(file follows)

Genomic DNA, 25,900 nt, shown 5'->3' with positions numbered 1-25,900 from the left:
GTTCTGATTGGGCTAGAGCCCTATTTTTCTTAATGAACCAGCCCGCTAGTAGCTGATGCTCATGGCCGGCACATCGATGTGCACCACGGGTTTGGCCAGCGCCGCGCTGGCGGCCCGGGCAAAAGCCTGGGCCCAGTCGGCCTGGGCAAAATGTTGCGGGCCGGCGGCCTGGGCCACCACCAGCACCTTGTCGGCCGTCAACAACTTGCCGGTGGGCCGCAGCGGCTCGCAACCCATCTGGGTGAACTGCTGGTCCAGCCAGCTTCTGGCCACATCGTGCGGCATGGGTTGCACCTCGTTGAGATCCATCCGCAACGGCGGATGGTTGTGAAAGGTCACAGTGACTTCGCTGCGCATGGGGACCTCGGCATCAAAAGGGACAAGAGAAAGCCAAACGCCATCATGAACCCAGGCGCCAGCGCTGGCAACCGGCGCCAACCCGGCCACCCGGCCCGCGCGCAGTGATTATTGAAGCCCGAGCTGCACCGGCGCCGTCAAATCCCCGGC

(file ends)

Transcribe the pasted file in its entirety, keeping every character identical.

Genomic DNA, 25,900 nt, shown 5'->3' with positions numbered 1-25,900 from the left:
GTTCTGATTGGGCTAGAGCCCTATTTTTCTTAATGAACCAGCCCGCTAGTAGCTGATGCTCATGGCCGGCACATCGATGTGCACCACGGGTTTGGCCAGCGCCGCGCTGGCGGCCCGGGCAAAAGCCTGGGCCCAGTCGGCCTGGGCAAAATGTTGCGGGCCGGCGGCCTGGGCCACCACCAGCACCTTGTCGGCCGTCAACAACTTGCCGGTGGGCCGCAGCGGCTCGCAACCCATCTGGGTGAACTGCTGGTCCAGCCAGCTTCTGGCCACATCGTGCGGCATGGGTTGCACCTCGTTGAGATCCATCCGCAACGGCGGATGGTTGTGAAAGGTCACAGTGACTTCGCTGCGCATGGGGACCTCGGCATCAAAAGGGACAAGAGAAAGCCAAACGCCATCATGAACCCAGGCGCCAGCGCTGGCAACCGGCGCCAACCCGGCCACCCGGCCCGCGCGCAGTGATTATTGAAGCCCGAGCTGCACCGGCGCCGTCAAATCCCCGGC